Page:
Newspaper Page Text
A Family Companion, Devoted to Literature, Miscellany, News, Agriculture, Markets, &c.
Vol. XX. NEWBERRY, S. C., THURSDAY, SEPTEMBER 4, 1884. No. 36.
TiI E IIL9 LAND NE
EVEItY THURSDAY MORNINC
\t Newberry, S. C.
THOSs F. GRENEKER,
EDITOR AND PROPI.IETOI..
TERMS-$2,00 PER AMUM.
Invariably in Advarce.
I11IES !ND JEWEIR
It the New Store on Hlotel Lot.
Sb,tve non on hand a large and elegai
.a rortment of
WATCHES, CLOCKS, JEWELRO
Silv0r and Plated Ware,
i;l.:T t.ND GUITAR STRINGS,
SPECTACL'S AND SPECTACLE CASE!
l'EDDINS AND BIRTHDAY PRESENTS.
IN AtNPLS tARIErr
3;; .ders by n:iil promptly attended t(
Watchmaking and Repairin
lIose Cimply %:d with Dispateh.
':,n.! examine my stock and prices.
SEND FOR1 PRICE LIST.
M e 1E L RE 'X
224 KING ST.
CHARLESTON, S C.
IN THE SOUTZ.
IEPUIRING A SPECIALTY.
SEND ME YOUR WATCHiS.
Done at thi< Oiee.
At Low Prices for Cash.
LiIr, Kidney or Stomach Troub.
Scr;Itona: I mpurebloon. costive howe,3
irre gtr:!r :hpetite. sour belching. prins is
sie back I:a hea rI, ye !nw urint'. iuraii:o
whenr urin-tlini, ehay-eolor" -' OOts i;.
br--at, no t,ire fur work. chii. r:eer
irritatbi.ity. wh"1ti-h t(itue, .11ry e4xarlh
d 4izzy h'd. with <htl pain in intck pert.:ns
01 mirr, fn- or y si,iht. For these t rou,!":
* SW AYNE'. PILL 'e re a s're enre. Ilox
i.Pl-), by ni. ?5 ets.. 5 tor S".00. Ad
1r.s In. \WAYNE & SON, Philadia.. Pa
Sold by Druggists. Jas. :I-ly.
DRs Js BR IEW'S
Turs famous re:nedy most happily meets the do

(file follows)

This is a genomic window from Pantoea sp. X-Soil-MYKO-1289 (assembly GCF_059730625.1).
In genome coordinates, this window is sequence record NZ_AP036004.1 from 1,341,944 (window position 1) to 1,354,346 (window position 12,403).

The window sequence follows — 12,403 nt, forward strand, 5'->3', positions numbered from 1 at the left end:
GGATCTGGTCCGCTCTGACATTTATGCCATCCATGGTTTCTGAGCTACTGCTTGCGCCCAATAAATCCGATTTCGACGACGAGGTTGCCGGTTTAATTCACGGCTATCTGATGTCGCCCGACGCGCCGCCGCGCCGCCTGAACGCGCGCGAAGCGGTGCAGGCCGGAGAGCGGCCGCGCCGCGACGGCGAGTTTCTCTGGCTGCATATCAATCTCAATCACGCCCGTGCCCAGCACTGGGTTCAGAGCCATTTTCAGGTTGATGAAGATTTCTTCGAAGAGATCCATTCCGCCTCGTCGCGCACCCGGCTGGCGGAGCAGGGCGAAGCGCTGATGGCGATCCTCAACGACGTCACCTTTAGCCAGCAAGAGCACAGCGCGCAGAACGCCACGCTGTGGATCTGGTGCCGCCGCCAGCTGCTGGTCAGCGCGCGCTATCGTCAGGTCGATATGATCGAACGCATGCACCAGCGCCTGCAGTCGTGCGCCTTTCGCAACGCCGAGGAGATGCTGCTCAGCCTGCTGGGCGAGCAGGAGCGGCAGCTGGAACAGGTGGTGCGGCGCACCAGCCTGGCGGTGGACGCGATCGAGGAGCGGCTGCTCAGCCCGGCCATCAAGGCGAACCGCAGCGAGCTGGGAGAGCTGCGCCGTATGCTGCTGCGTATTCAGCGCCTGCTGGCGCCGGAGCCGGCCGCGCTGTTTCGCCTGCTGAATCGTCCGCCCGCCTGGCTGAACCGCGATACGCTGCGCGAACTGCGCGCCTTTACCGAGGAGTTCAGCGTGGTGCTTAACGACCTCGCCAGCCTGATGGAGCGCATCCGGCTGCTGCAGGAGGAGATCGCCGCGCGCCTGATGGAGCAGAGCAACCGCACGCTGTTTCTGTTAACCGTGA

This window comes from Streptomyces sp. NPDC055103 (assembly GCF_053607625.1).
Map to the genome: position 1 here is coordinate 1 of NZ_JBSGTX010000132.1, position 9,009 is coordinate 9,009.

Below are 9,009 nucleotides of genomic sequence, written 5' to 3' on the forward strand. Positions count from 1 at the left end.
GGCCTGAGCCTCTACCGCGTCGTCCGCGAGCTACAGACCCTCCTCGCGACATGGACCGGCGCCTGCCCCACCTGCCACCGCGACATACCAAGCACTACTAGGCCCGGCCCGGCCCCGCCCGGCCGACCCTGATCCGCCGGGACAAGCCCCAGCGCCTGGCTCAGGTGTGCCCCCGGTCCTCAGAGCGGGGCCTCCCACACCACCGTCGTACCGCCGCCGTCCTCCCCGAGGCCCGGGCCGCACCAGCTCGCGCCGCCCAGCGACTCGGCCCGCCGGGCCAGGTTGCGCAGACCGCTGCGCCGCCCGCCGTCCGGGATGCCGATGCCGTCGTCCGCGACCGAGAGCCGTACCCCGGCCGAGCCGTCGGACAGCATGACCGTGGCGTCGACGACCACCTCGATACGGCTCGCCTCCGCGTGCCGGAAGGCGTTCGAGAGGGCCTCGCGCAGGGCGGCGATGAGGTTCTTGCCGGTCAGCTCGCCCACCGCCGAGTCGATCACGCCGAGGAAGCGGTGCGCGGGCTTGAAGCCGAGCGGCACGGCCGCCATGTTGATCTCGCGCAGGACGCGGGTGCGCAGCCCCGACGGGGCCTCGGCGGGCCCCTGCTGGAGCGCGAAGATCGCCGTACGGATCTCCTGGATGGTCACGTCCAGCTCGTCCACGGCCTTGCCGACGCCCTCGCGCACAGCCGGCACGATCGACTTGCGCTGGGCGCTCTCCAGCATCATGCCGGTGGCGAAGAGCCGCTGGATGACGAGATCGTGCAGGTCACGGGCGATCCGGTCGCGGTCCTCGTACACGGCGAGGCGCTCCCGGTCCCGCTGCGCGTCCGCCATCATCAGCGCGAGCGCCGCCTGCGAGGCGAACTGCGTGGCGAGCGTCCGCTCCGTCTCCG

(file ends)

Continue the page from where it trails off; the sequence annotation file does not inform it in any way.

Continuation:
mand of the age for womnan's pecullar and multiform
afmctions. It i.- a remedy for WOMAN ONLY, and
for ONE SPECIAL CLASS of her diseases. It is a
specific for certain discased conditions of the womb,
and proposes to so control the Menstr::nl Function
as to regulate all the derangements and irregularities
Its poprietor clalims for it no other medical property:
to doubt the fact that this medicine does posi
veypossess such controllingnd reglating powers
~to discredit the voluntary testimony of
of living witnesses who are to-dy exult
resoration to sound health and happiness.
ia aegtable compound, and Is the product
of inzdl science and practical experience directed
towardathb beneftt of
SUWFERING WOMAN I
Itis the tagle prescription of a leared phycat~
whose Uscia* Was WOMAN, arnd whose fame be
esme enviable anboundess because of his wonder
fulasnccess In the trstnt and cure oftfemale com.
plaints. THE D1!!ULkOR is the GRANDESI
1EmEDY known. and richlfrdeserves its name: